The pot should be about 12 inches in diameter and 10 inches deep. Here I’ll leave a link to amazon to acquire 5 gallon pots that work well to plant bush and vining beans.
It’s also important to have some draining holes ready in any pot that you use. As beans do not like getting “wet feet” as this could lead to root rot.
To plant kidney beans, the soil should be in a temperature of 60° Fahrenheit or above and have a Ph between 6-7. They do good in any soil but are better planted in clay or loamy soils and it’s very important to give the soil a nice touch of compost before planting them.
For the best results, kidney beans should be located in a spot with full sun. If you are planting vining varieties, make sure to give a good use to the shadows produced by the pole beans and place crops that grow well in partial-sun.
Beans are a great crop to grow as their roots will take nitrogen from the air and place them in the soil they are growing, so it’s not necessary to apply fertilizer for them to grow. It would be counterproductive if anything.
If you want them to grow faster though, apply a mid-season touch of compost or kelp extract solution.
As with many plants, applying mulch to your beans is very important.
Before applying mulch, make sure remove all the weeds from your garden bed, preferably by hand as the tools could go too deep into the soil and damage the shallow roots of the beans.
Mulching is a great to maintain the weeds away and will help the soil conserve it’s moisture and temperature, which is very useful during hot spells.
When growing pole kidney beans, it’s useful to make a trellis for the vining pole beans to grow.
There are many different ways to trellis kidney beans. A classic one is to plant some bamboo poles in a circle-shape and connect them at the top with a string in a teepee kind of form. If you are starting to plant kidney beans for the first time this is a good, affordable idea.
Make sure to plant the bamboo poles at least 1 feet deep into the soil if you live in a windy area, as both the weight of the plant and the wind could make things complicated if the support is planted too superficially. In the case you start planting beans regularly, it might be a good idea to get an obelisk trellis.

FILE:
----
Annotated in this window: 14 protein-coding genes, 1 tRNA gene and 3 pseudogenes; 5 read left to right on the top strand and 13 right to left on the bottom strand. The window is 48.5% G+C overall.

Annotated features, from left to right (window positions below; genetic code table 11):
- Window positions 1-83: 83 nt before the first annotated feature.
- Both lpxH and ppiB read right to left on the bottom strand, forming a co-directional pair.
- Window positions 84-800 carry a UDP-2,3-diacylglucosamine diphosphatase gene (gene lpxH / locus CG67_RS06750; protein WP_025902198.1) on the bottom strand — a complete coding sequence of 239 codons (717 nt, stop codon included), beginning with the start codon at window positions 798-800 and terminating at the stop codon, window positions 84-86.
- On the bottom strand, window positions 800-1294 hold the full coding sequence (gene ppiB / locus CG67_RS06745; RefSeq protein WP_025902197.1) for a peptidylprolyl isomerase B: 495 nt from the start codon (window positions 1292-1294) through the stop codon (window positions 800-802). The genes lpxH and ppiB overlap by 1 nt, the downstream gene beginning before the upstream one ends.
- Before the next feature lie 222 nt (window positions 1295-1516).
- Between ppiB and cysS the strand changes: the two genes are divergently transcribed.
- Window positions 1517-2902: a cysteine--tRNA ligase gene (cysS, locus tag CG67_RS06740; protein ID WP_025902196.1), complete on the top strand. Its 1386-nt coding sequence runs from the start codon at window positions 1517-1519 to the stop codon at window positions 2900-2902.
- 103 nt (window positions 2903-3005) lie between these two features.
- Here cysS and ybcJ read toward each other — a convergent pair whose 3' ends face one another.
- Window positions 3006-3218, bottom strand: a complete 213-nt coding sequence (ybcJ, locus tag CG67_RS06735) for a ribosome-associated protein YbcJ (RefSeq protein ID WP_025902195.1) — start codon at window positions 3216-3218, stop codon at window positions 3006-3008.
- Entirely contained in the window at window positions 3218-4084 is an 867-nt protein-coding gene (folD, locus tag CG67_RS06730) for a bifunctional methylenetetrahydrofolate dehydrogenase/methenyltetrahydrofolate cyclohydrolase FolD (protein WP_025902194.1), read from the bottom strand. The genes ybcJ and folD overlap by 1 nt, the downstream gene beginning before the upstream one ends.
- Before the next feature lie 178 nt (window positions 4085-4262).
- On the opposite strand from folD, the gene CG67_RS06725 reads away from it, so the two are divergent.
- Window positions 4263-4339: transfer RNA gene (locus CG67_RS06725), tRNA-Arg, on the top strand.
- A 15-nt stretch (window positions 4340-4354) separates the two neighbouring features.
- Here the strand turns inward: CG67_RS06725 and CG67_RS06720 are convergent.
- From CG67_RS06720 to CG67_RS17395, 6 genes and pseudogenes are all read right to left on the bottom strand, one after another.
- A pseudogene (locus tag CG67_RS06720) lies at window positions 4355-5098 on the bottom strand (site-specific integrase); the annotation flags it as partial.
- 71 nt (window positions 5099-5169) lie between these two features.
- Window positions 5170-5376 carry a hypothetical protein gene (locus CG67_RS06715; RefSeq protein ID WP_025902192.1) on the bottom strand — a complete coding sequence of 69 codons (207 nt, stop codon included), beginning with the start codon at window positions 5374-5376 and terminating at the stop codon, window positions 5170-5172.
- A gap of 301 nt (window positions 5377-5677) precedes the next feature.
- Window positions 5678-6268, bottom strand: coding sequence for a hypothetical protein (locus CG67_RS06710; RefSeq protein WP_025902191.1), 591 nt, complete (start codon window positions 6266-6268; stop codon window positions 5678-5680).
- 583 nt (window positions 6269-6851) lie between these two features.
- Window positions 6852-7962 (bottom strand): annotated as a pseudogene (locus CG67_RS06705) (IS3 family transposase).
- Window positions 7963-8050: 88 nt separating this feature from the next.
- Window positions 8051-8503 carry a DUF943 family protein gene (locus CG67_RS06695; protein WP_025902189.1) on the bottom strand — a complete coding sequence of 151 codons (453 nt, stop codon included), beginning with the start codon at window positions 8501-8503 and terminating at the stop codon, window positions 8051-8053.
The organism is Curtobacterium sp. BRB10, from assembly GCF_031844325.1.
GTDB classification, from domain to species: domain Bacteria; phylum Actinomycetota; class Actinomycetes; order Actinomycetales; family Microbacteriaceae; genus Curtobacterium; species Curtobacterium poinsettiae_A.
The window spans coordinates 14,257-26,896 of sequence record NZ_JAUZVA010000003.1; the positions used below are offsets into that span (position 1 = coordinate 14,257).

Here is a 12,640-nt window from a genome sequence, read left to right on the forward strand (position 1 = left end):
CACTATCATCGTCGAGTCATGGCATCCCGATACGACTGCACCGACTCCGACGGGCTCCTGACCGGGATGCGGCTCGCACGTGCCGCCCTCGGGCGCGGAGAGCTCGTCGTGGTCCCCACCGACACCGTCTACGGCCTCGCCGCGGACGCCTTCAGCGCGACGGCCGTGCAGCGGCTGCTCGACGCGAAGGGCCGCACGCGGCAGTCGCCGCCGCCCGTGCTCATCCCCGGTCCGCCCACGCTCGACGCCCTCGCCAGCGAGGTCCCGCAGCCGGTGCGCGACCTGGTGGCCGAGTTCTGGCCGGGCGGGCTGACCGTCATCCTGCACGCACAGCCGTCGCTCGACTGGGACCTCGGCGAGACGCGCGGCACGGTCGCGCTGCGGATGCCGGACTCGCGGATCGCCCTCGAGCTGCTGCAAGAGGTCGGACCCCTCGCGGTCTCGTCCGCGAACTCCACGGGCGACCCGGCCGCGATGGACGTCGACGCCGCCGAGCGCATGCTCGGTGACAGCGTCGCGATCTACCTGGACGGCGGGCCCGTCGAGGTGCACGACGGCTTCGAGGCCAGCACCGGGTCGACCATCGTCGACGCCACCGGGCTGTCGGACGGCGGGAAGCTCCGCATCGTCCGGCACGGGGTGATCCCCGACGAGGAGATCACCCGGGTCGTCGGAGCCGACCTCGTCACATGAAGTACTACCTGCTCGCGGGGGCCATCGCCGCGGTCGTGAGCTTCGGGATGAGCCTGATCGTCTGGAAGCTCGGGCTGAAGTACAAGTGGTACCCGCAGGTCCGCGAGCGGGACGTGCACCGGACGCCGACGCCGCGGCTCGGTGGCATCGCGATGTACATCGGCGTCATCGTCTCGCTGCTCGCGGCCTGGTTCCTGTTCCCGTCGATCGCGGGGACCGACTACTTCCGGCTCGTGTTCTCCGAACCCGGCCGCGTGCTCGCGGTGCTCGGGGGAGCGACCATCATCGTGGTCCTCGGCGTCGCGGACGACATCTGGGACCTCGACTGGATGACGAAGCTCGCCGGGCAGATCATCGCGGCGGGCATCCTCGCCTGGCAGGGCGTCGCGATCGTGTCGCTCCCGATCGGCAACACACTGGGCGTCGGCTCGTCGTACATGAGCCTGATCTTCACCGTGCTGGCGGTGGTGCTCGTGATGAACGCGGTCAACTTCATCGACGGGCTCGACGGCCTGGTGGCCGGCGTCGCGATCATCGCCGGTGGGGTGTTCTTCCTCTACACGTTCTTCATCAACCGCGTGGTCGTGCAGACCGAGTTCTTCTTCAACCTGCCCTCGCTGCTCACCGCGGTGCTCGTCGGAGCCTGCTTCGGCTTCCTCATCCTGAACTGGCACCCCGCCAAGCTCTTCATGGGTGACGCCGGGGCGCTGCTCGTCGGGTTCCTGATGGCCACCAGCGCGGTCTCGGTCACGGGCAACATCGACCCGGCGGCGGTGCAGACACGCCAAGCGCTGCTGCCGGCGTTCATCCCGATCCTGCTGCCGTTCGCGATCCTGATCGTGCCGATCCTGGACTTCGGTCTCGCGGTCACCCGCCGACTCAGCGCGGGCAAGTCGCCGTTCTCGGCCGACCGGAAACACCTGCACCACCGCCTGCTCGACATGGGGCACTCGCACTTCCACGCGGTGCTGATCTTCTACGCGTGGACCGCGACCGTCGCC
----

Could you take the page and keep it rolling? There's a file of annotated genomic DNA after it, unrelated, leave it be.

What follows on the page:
Beans can also be attached to fences or arches, there is also a bean tower plant support.
If you plan to grow kidney beans (or any type of pole bean) in double rows, you can do a trellis in a X type of form, just as shown in the picture below
Pest and Diseases
Click here to see some of the beans common pest and diseases.
Kidney Beans will be ready to harvest in 4 months (between 100-140 days) after they’ve been planted.
As kidney beans are dry beans we want to harvest the plant when the pods are in a light brown color and the seeds rattle a bit.
There are a couple ways to harvest dry beans. The pods can be picked up by hand when they are ready and then opened to release the seeds, or you can throw the pods into a bag and throw it against the floor like your bouncing a deflated basket ball, most of the seeds will get out of the pods which saves a lot of time.
Despite this, in the second method some parts of the pods will be together with the beans so you will need to winnow your beans to “clean them”.
Harvesting Kidney Beans in Damp Conditions
If you live in an area with damp weather, it’s raining very frequently, or the season’s is about to end and there are still some undried beans in your plants, there are a few actions you can take to finish this process.
Hang the plant and let them dry
A typical thing to do is to pull the plant early and hang it in a basement, barn, or any dry environment. Despite this, taking this approach may cause the plant to get moldy.
Another approach you can take is to take the immature pods directly and let them dry near a window ledge. As soon as they get their typical leathery color take the seeds out and finish drying them in a dry spot in your house or in a dehydrator.